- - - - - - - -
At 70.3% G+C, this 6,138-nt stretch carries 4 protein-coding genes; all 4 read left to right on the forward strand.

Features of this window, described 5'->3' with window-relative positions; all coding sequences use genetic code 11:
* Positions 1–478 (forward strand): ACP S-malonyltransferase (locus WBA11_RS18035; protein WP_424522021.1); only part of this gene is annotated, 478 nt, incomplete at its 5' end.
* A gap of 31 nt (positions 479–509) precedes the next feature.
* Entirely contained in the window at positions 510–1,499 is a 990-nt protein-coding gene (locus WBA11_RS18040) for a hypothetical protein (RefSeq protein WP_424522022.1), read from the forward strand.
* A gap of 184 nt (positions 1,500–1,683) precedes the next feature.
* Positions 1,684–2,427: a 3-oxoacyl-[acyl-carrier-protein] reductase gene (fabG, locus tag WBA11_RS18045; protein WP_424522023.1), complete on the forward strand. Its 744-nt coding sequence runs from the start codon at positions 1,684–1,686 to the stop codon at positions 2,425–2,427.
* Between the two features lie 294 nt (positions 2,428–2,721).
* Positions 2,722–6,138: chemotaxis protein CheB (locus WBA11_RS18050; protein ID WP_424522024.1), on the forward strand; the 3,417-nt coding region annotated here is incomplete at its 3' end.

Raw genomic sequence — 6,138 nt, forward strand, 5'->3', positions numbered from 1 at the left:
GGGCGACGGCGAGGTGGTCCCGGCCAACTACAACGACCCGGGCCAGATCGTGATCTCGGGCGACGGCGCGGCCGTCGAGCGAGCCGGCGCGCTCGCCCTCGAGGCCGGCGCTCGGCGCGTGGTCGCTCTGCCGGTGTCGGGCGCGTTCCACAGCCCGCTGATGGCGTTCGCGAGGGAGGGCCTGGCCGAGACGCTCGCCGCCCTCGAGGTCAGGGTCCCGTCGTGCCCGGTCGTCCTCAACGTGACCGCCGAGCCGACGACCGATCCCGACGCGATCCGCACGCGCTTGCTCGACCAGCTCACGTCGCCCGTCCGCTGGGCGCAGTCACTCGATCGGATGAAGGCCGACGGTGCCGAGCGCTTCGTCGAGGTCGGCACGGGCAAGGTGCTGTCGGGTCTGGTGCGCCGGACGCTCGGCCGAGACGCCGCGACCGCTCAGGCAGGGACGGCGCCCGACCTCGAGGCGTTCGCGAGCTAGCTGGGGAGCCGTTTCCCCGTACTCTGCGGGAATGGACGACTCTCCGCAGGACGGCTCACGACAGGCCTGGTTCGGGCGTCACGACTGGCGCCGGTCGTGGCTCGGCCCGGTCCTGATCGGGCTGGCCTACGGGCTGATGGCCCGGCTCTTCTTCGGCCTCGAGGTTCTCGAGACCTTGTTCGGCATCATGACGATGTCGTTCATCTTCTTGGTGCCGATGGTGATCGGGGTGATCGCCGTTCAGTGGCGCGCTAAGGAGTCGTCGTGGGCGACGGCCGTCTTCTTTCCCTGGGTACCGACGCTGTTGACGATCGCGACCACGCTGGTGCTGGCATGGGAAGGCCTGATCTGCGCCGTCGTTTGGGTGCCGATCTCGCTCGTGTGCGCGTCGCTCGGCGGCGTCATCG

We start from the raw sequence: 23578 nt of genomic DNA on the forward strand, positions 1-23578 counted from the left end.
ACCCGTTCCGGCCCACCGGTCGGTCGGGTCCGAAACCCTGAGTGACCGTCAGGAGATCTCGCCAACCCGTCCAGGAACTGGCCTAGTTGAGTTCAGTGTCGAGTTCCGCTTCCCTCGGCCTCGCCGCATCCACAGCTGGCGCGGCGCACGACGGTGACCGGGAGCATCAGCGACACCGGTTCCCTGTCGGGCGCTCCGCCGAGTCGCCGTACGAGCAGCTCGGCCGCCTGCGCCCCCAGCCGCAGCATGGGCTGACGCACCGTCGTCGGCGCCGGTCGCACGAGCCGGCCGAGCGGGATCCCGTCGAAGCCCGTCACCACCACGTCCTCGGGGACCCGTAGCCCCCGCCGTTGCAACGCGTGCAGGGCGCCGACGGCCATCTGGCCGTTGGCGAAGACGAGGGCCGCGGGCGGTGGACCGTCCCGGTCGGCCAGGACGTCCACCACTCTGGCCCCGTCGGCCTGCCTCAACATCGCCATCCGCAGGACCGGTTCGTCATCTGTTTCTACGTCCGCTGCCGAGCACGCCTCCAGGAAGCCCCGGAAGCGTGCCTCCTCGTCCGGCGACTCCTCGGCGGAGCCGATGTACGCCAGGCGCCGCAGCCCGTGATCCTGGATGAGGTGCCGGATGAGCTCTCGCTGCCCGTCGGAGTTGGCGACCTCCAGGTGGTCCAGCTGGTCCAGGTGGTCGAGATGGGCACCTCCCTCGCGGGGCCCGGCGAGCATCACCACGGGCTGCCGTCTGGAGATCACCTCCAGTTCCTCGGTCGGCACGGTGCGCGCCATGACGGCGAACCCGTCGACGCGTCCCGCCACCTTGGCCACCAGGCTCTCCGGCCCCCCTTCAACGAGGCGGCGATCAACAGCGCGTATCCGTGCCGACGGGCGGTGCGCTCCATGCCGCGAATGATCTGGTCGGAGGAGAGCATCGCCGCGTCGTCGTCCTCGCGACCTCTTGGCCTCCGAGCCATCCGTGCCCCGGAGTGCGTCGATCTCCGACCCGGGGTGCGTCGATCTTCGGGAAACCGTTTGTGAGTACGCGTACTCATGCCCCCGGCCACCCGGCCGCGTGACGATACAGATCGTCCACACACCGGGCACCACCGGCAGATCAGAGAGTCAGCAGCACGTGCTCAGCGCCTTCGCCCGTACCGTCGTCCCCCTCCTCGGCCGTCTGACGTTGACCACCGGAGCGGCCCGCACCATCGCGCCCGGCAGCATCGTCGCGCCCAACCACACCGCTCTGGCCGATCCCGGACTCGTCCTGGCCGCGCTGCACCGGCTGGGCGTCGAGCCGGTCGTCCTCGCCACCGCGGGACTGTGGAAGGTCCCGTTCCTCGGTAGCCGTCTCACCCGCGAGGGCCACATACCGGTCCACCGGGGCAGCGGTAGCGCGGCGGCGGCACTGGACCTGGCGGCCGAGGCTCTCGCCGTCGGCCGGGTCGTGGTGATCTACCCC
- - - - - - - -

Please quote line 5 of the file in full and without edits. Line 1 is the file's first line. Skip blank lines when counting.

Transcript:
* Entirely contained in the window at positions 510–1,499 is a 990-nt protein-coding gene (locus WBA11_RS18040) for a hypothetical protein (RefSeq protein WP_424522022.1), read from the forward strand.